The launch of the Freedom pack marks 200 years since Christians led a movement to end the transport of slaves into Britain and the resource is ideal for churches, small groups and leaders, featuring a CD with the new song How Long, by Al Gordon and features additional tracks recorded by Tim Hughes among others.
Hughes and Gordon have both contributed extensively to an inspirational guide enclosed for worship leaders.
The renowned Holy Trinity Brompton worship leader Hughes stressed the need to make justice a central aspect of worship as he called on Christians to engage with the issues of slavery and trafficking.
"We have a responsibility as worship leaders", he said. "In many ways it's the songs we sing that mould and shape people's theology. So let's engage with these issues. Let's be a people who remember poor communities, who sing about God's heart for the widow and orphan - who look to God to fill us up and send us out to be good news to marginalised people."
He hopes the pack will be both challenging and envisioning, "and dare I say it - uncomfortable," adds Hughes. "It's not easy to look at the reality of life for many people on this planet and compare it to the relative luxury we live in. More than anything, we hope that it might propel you into action."
The pack also contains a short film on DVD capturing an imaginative journey from an everyday world to the darker life haunted by modern day slavery, the film being based on Tearfund's work with trafficked girls in India.
The resources, which include useful sermon notes and youth activities, are threaded through with powerful stories including that of Olaudah Equiano, a former slave who was central to the anti-slavery campaign and whose work turned the hearts and minds of the British people against the slave trade.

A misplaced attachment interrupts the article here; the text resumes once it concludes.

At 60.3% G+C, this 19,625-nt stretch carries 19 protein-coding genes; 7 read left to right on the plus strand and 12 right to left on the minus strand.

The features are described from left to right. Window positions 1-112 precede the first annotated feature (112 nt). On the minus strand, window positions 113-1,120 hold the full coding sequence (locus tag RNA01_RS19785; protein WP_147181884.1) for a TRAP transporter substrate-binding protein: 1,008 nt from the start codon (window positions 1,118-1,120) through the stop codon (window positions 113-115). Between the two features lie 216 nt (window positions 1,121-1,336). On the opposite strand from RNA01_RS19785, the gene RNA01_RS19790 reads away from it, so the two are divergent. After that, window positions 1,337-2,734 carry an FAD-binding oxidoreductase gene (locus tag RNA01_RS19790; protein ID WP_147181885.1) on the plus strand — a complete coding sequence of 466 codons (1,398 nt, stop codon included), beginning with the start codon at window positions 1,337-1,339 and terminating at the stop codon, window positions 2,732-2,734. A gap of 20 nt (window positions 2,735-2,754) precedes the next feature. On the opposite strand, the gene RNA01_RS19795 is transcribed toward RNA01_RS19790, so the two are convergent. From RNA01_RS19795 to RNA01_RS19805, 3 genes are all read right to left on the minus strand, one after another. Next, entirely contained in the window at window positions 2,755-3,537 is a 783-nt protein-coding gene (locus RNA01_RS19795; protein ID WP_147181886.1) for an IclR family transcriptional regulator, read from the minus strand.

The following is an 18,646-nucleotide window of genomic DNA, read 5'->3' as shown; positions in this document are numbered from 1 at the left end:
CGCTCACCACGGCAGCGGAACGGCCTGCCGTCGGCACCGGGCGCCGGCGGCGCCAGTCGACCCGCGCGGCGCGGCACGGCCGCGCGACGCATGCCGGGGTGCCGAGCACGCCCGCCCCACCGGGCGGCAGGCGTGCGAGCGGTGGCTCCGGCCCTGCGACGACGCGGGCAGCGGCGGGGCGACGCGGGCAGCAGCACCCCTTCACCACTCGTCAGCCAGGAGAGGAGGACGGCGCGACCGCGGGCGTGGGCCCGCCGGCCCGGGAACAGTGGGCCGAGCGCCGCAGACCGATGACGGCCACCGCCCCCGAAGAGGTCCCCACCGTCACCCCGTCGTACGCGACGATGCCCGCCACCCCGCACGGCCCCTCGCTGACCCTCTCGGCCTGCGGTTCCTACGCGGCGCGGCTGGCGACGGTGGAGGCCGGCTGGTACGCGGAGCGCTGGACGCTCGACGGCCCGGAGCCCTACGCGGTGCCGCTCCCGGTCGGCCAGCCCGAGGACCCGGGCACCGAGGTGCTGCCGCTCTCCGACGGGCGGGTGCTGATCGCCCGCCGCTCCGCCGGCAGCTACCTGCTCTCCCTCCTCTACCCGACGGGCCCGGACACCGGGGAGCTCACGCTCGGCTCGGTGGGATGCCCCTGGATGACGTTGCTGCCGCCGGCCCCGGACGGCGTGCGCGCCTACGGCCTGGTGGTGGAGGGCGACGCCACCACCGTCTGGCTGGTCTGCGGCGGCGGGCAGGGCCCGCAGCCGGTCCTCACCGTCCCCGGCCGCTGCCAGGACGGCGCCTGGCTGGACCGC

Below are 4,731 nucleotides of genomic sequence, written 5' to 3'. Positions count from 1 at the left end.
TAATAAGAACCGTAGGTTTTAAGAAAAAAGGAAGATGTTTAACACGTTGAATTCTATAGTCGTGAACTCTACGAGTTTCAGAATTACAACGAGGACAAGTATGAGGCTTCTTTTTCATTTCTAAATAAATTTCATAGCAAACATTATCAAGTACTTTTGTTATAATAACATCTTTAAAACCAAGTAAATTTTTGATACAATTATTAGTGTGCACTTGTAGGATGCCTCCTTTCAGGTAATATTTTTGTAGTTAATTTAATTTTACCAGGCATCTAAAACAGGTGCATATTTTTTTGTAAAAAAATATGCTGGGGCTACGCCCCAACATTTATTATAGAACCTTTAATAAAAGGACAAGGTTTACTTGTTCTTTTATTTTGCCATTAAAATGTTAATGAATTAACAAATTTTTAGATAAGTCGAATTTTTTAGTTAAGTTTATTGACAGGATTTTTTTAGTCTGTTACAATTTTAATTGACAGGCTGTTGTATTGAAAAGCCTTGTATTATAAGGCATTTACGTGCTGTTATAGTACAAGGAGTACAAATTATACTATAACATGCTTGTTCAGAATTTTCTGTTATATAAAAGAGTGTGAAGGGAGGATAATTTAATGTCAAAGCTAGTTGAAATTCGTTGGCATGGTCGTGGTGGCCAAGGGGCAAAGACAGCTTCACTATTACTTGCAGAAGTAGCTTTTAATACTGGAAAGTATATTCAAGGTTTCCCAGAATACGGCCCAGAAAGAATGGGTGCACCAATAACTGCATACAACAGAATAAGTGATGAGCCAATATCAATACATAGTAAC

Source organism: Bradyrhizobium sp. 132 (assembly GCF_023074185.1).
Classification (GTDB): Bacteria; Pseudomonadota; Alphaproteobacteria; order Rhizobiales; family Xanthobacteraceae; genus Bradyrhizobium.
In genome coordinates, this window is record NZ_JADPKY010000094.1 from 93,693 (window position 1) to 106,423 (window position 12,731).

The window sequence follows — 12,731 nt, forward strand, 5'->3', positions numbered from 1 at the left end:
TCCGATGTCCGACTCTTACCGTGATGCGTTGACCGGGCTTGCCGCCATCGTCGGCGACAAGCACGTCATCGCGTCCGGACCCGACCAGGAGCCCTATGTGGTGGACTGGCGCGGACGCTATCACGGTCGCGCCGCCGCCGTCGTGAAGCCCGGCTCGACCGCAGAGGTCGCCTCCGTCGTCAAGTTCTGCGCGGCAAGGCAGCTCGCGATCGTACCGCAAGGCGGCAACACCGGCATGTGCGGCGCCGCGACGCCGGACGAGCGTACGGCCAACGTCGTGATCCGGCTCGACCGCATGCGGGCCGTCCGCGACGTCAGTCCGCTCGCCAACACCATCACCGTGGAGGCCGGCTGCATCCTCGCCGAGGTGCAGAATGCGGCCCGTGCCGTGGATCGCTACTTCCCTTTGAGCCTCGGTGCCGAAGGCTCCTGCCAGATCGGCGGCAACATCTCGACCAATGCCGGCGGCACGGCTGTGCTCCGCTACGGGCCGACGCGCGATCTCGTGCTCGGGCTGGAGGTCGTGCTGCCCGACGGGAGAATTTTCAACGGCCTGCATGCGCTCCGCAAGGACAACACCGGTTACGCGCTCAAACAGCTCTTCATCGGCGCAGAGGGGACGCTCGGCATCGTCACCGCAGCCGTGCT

Central to the resources is also the story of the young Yorkshire MP, William Wilberforce, the well connected and eloquent Evangelical who campaigned relentlessly against slavery. A dozen times he tried to get the Abolition Bill passed and each time it was rejected until 1807 when parliament finally passed the Bill - to a spontaneous eruption of three cheers.
This achievement saw a ban on slave trading come into effect in Britain, but it was another 30 years, three days before Wilberforce died, before slaves were set free throughout the British Empire.
Now Christian relief agencies like Tearfund, a member of the Stop the Traffik coalition, are working against modern slavery. In 1807 there were four million slaves. The UN puts today's figure at over 12 million people worldwide, and that doesn't include the millions further enslaved by acute poverty and injustice. Human trafficking is the third largest source of income within organised crime, second only to arms and drug trafficking. An estimated 1.2 million children are trafficked every year.
The Freedom pack has information on campaigning and includes a postcard to send to the Prime Minister - to ensure the Government doesn't fail to keep its focus on reducing poverty.
Tearfund is also part of the ongoing Micah Challenge campaign against a different kind of modern slavery - poverty. The campaign is pressing world leaders to take more action to ensure the Millennium Development Goals are fulfilled by 2015.
"Like the generation of Christians who ended the trans-Atlantic slave trade, churches and individuals are encouraged to speak out and stand up for people in poverty," said Tearfund. "This year there is a key opportunity. World leaders made a promise in the year 2000 to halve poverty by 2015, signing up to the Millennium Development Goals, and June 2007 marks the halfway point. Christians can join Micah Challenge to blow the half-time whistle and remind those in power to keep that promise."
Tearfund is working with local churches and development organisations in parts of Africa, India, and Nepal and on the Thai borders with Cambodia and Myanmar to protect and rescue vulnerable people. In Cambodia, Tearfund partner Cambodian Hope Organisation provides vocational training, emotional support and a chance to go to church for children who have been trafficked - or for those who are at risk from traffickers. In India, the Aruna project provides healthcare, life skills training and testing and counselling for HIV for women and girls who want to leave the sex trade.
The Freedom resource pack can help play a part in setting people free from poverty - "helping churches, small groups and individuals get informed and engaged," it said.
You can help:
£7 a month could train one teenager every month in motorbike repairs, computer skills or sewing. Getting a job means teenagers are less likely to be trafficked.
£17 a month could restore dignity for two trafficked girls every month, paying for project staff to provide care, counselling and support.
A single gift or a commitment to pray can also go a long way to stop trafficking.
Churches and small groups can order the Freedom pack by calling 0845 355 8355 or visiting: www.tearfund.org/freedom